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Sounds to me, like pilots were overwhelmed with operating the manual intercooler controls amidst the high pilot workload, combined with poor cockpit heating and few hours of training in type. The problems went away with automatic intercooler vent controls.

Sounds like it ought to climb and turn like hell.

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8 hours ago, Venturi said:

Sounds to me, like pilots were overwhelmed with operating the manual intercooler controls amidst the high pilot workload, combined with poor cockpit heating and few hours of training in type. The problems went away with automatic intercooler vent controls.

Sounds like it ought to climb and turn like hell.

 

I believe these issues were resolved in the  J-25 model we are receiving. Just like compressibility and roll rate at high speeds. The earlier models also had some very strange inlet/intercooler design that made for a lot of potential malfunctions.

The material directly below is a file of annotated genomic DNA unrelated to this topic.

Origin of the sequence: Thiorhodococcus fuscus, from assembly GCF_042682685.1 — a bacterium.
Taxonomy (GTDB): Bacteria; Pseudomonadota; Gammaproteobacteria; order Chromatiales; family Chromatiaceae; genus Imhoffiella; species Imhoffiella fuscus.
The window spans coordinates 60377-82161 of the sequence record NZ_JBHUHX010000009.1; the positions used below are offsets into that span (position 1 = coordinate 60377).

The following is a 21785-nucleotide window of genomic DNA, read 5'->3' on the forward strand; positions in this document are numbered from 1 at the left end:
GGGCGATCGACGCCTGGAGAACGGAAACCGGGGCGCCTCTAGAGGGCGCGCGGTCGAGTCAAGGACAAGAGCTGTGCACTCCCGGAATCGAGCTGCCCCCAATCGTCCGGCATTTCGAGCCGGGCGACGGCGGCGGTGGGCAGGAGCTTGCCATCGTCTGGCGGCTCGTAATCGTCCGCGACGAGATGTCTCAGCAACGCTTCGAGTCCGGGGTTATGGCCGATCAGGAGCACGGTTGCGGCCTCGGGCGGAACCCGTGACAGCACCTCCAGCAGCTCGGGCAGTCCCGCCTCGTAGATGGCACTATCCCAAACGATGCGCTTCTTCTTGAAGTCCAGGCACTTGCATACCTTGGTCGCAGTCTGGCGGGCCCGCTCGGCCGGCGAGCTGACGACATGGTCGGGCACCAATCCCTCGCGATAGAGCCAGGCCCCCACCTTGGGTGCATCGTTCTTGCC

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12 hours ago, Venturi said:

Sounds to me, like pilots were overwhelmed with operating the manual intercooler controls amidst the high pilot workload, combined with poor cockpit heating and few hours of training in type. The problems went away with automatic intercooler vent controls.

Sounds like it ought to climb and turn like hell.

 

P-38 gets a bad rap based on size and being a twin.  Actual procedure is pretty straightforward:

 

Release the pressure-activated interlock to twist the intercooler induction control knob counter-clockwise while holding down the flanged override lever, making sure to align the knurled collar of the pressure output regulator cam and then just pull upwards on the coupling ring to lock it into place against the shaft casing.  From there it's a simple matter of turning the slotted spindle on the end of the Johnson bar and engaging the spring-catch of the sequencing levers on the right-hand switchbox to activate the semiautomatic controls which then allow for (limited) free manual adjustment of the boost pressure fulcrum, of course making sure to avoid any interference between the connecting socket shank and the strike plate.  

 

Repeat for #2 engine and you're in business!